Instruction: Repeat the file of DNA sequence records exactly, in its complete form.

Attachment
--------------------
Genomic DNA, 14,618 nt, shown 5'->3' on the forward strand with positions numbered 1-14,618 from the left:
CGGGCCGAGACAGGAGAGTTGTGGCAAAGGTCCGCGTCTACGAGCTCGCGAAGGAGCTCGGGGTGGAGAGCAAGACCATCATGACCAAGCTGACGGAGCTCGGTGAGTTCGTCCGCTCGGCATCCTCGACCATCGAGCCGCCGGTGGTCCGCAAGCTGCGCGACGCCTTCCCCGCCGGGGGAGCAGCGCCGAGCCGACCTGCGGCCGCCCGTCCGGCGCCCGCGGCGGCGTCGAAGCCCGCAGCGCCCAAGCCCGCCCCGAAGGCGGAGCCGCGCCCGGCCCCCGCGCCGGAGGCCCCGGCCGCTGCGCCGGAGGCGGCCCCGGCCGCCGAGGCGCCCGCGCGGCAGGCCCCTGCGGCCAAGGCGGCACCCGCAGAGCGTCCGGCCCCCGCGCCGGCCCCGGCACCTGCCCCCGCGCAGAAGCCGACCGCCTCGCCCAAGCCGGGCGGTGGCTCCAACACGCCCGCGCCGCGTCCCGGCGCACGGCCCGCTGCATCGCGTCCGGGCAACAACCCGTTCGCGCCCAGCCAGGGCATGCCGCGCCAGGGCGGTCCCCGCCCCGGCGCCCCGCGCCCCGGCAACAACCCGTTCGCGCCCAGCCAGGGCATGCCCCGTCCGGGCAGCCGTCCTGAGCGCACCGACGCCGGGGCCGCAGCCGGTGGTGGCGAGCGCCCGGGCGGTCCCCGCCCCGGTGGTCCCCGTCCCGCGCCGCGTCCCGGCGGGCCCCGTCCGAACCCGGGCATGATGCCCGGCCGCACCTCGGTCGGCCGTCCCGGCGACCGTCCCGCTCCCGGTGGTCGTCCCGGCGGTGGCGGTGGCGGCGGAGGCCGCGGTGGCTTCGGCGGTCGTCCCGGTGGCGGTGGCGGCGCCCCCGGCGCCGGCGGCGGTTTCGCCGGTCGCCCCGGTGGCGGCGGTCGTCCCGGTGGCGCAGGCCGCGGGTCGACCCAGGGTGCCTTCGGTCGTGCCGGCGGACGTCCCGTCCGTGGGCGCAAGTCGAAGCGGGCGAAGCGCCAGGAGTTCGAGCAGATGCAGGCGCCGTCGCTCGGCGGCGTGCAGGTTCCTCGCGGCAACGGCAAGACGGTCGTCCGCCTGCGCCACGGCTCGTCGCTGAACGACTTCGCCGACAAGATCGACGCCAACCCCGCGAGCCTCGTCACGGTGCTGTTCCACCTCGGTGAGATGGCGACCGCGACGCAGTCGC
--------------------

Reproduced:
Genomic DNA, 14,618 nt, shown 5'->3' on the forward strand with positions numbered 1-14,618 from the left:
CGGGCCGAGACAGGAGAGTTGTGGCAAAGGTCCGCGTCTACGAGCTCGCGAAGGAGCTCGGGGTGGAGAGCAAGACCATCATGACCAAGCTGACGGAGCTCGGTGAGTTCGTCCGCTCGGCATCCTCGACCATCGAGCCGCCGGTGGTCCGCAAGCTGCGCGACGCCTTCCCCGCCGGGGGAGCAGCGCCGAGCCGACCTGCGGCCGCCCGTCCGGCGCCCGCGGCGGCGTCGAAGCCCGCAGCGCCCAAGCCCGCCCCGAAGGCGGAGCCGCGCCCGGCCCCCGCGCCGGAGGCCCCGGCCGCTGCGCCGGAGGCGGCCCCGGCCGCCGAGGCGCCCGCGCGGCAGGCCCCTGCGGCCAAGGCGGCACCCGCAGAGCGTCCGGCCCCCGCGCCGGCCCCGGCACCTGCCCCCGCGCAGAAGCCGACCGCCTCGCCCAAGCCGGGCGGTGGCTCCAACACGCCCGCGCCGCGTCCCGGCGCACGGCCCGCTGCATCGCGTCCGGGCAACAACCCGTTCGCGCCCAGCCAGGGCATGCCGCGCCAGGGCGGTCCCCGCCCCGGCGCCCCGCGCCCCGGCAACAACCCGTTCGCGCCCAGCCAGGGCATGCCCCGTCCGGGCAGCCGTCCTGAGCGCACCGACGCCGGGGCCGCAGCCGGTGGTGGCGAGCGCCCGGGCGGTCCCCGCCCCGGTGGTCCCCGTCCCGCGCCGCGTCCCGGCGGGCCCCGTCCGAACCCGGGCATGATGCCCGGCCGCACCTCGGTCGGCCGTCCCGGCGACCGTCCCGCTCCCGGTGGTCGTCCCGGCGGTGGCGGTGGCGGCGGAGGCCGCGGTGGCTTCGGCGGTCGTCCCGGTGGCGGTGGCGGCGCCCCCGGCGCCGGCGGCGGTTTCGCCGGTCGCCCCGGTGGCGGCGGTCGTCCCGGTGGCGCAGGCCGCGGGTCGACCCAGGGTGCCTTCGGTCGTGCCGGCGGACGTCCCGTCCGTGGGCGCAAGTCGAAGCGGGCGAAGCGCCAGGAGTTCGAGCAGATGCAGGCGCCGTCGCTCGGCGGCGTGCAGGTTCCTCGCGGCAACGGCAAGACGGTCGTCCGCCTGCGCCACGGCTCGTCGCTGAACGACTTCGCCGACAAGATCGACGCCAACCCCGCGAGCCTCGTCACGGTGCTGTTCCACCTCGGTGAGATGGCGACCGCGACGCAGTCGC